At 60 is shown a molded part, generally similar to the part 18, butimodied to the extent, later described. At 61 is shown an insert nipple part, similar to the part 40, and at 62 is shown a part, similar to the part 45 of FIG. 1. At 63 is shown a member, similar to the member 37, which swings on the pivot 64 vmovable into the two positions, the same as the pivots 38.` At 65 I have shown a transfer pin, similar to the pin 14, on which part of the molded product extends, as seen at 66, similar to the ring 33 of FIG. l.

With the structure shown in FIG. 5, one rotatable core 67 is employed for forming the threads of the part 60, as well as a sleeve, similar to the sleeve 24. The core 67 includes an integral extension 68 forming a chamber or bore 69 in a cylindrical extension 70 on the part 60. The extension 68, in combination with the dies, also forms a closed head end 71, substantially similar to the head 27, except for its cross-sectional contour. The two dies employed will have cores and the core of the die 53 is indicated in dotted lines at 72 in FIG. 5. These cores will form oppositely disposed discharge apertures FIGS. `1 to 4, inclusive. The resulting end product will have the lower portion of the nipple part 61 removed, as diagrammatically seen in FIG. 3 and, with this structure, the discharge of material through the cap will be therough the bore 69, the apertures 73 and outthrough the lower portion of the part 61 around the periphery of the head 71, in the manner diagrammatically illustrated in FIG. 3 of the drawing.

The method and structure, as illustrated in FIGS. 5

and 6, will produce an assemblage of parts 60 and 62` which are composed of the same material as to characteristics and color. However, the type of end product, as shown in FIGS. 5 and 6, can be produced in accordance with a method as disclosed in FIG. 1 of the drawing by the use of two injection nozzles and separate sprues leading to the respective cavities 54 and 55.

Having fully described my invention, what I claim as new and desire to secure by Letters Patent is:

1. A molded product of the character delined, cornprising a molded plastic nut part including an annular key rim portion adjacent one surface thereof, a projecting end extending outwardly from said nut part through and beyond said key rim portion, a closure head on said projecting end, a exible nipple part enclosing said projecting end and adapted to sealingly engage said closure head with a free end of said nipple part extending outwardly beyond said closure head, a plastic coupling member having dual ilanges molded onto said key rim portion of the first part in coupling said parts togethenand said dual flanges housing said key rim portion in retaining said parts against separation.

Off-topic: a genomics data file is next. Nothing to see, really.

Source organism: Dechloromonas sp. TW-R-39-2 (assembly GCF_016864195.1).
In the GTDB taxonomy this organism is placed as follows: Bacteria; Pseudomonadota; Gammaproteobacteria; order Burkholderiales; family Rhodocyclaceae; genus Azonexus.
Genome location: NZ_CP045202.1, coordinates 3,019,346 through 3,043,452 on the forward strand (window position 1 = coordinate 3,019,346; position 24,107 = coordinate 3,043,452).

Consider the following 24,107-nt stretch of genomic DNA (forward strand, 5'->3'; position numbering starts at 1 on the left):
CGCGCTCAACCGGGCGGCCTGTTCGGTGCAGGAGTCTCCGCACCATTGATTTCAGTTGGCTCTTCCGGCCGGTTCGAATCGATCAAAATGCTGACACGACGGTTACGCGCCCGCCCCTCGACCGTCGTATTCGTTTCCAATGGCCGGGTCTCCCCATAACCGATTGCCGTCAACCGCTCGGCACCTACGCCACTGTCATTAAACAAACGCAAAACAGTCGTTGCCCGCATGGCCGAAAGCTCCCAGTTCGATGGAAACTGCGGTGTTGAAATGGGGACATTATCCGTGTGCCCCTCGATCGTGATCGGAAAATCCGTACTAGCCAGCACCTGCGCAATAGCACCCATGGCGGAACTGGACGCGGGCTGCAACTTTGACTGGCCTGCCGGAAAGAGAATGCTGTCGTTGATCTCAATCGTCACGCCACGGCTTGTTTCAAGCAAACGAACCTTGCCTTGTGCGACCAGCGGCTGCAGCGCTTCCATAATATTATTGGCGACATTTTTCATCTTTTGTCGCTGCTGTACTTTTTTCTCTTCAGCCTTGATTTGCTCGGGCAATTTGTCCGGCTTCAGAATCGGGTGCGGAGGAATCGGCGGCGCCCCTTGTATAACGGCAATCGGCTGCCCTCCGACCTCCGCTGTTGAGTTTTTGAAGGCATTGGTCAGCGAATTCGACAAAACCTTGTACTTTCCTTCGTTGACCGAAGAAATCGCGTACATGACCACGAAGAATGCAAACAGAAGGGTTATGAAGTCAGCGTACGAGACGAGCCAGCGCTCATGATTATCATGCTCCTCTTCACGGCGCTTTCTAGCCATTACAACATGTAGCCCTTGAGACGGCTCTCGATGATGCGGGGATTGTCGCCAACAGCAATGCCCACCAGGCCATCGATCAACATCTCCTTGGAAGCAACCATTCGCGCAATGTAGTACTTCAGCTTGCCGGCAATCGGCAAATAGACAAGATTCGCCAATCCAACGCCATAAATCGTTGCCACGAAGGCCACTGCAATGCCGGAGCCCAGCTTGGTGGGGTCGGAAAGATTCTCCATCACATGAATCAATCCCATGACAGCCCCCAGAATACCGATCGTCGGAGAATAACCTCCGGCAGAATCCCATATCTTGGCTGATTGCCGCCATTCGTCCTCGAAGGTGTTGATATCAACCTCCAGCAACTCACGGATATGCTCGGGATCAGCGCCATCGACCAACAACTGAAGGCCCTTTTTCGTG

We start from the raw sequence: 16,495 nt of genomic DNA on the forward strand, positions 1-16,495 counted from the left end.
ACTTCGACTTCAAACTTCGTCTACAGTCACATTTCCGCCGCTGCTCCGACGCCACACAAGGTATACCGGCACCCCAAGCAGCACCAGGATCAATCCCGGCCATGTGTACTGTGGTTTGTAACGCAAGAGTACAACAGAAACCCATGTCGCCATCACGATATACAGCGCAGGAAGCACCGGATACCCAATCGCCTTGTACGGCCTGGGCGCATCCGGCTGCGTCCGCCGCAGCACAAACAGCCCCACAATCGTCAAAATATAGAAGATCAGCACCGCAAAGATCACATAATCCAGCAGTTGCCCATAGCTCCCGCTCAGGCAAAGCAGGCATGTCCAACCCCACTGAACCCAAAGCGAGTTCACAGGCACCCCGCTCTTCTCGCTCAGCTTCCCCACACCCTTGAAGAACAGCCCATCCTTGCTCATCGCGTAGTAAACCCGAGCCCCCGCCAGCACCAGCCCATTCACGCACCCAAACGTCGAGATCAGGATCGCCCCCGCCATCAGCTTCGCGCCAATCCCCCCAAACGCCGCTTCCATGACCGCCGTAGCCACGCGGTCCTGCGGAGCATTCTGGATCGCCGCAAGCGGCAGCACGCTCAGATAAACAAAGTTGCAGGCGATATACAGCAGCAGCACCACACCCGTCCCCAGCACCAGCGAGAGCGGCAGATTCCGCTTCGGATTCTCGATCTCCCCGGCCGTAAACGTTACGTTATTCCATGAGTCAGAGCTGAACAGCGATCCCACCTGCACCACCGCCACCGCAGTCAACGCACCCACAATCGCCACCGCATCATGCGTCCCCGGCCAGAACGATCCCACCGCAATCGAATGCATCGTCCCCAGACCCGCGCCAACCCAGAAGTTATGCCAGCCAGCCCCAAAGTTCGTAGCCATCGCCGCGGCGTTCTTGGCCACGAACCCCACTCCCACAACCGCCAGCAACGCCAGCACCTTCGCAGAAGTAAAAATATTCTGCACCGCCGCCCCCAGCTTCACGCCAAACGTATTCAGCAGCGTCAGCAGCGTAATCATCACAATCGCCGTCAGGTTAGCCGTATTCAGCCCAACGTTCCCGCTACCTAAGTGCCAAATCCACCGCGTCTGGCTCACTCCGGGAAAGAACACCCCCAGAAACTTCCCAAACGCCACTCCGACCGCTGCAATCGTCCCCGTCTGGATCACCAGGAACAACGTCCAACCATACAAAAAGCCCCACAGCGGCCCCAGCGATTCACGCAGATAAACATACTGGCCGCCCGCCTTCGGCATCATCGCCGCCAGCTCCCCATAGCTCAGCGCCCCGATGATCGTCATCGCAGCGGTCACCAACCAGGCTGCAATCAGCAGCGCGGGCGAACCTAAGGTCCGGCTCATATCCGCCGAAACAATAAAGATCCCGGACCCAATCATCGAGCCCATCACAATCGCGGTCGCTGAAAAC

2. A molded product as defined in claim 1, wherein the plastic material of the nut part is different from the plastic material of the coupling part.

3. A molded product as defined in claim 1, wherein said insert part includes an undercut rim engaged by said coupling part in elfecting a seal of the insert on said nut part.

References Cited UNITED STATES PATENTS 1,633,922 6/1927 Carter 264-263 X 2,098,799 11/ 1937 Wilson 222-490 2,510,091 6/1950 Dofsen et al 264-255 X 2,554,008 5/1951 Burger 264-262 X 2,714,949 8/1955 Morin 264-255 X 2,763,032 9/1956 Fay 264-263 3,093,434 6/1963 Francis 334-195 3,113,284 12/1963 Van Inthoudt 264-284 X 3,115,682 12/ 1963 Soubier et al 264--255 X 3,141,054 7/1964 Francis 264-255 3,178,497 4/ 1965 Moscicki 264- 255 X 3,214,102 10/ 1965 Meyer 222-490 X 3,231,149 1/1966 Yuza 222-494 X 3,249,268 5/ 1966 Nenner 222-494 FOREIGN PATENTS 118,930 9/ 1944 Australia.

511,989 8/1939 Great Britain.

304,548 3/ 1955 Switzerland.

RAPHAEL M. LUPO, Primary Examiner.

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Referenced by
Citing PatentFiling datePublication dateApplicantTitle
US4036406 *Apr 8, 1976Jul 19, 1977Georgia-Pacific CorporationDispenser for liquids
US4099651 *May 22, 1975Jul 11, 1978Von Winckelmann Emil HClosure assembly for collapsible tube dispensers, and the like
US5020917 *Dec 23, 1987Jun 4, 1991Chemstation International, Inc.Cleaning solution mixing and metering system
US5234268 *Jan 7, 1993Aug 10, 1993Chemstation International, Inc.Cleaning solution mixing and metering process
US5309961 *Apr 14, 1993May 10, 1994Tetra Laval Holdings & Finance S.A.Nozzle for filler pipes in packaging machines
US5632950 *Jan 24, 1995May 27, 1997Eastman Kodak CompanyMethod of making a light-sealing cap with feature for addition of materials
US6042364 *Aug 12, 1998Mar 28, 2000The Japan Steel Works, Ltd.Mold assembly for manufacturing hollow parts
US6152324 *Nov 9, 1998Nov 28, 2000L'orealFlow reducer member, in particular for a receptacle containing a cosmetic, and a method of manufacture
U.S. Classification222/494, 264/263, 222/512
International ClassificationB65D47/20, B65D47/04
Cooperative ClassificationB65D47/2081
European ClassificationB65D47/20E4B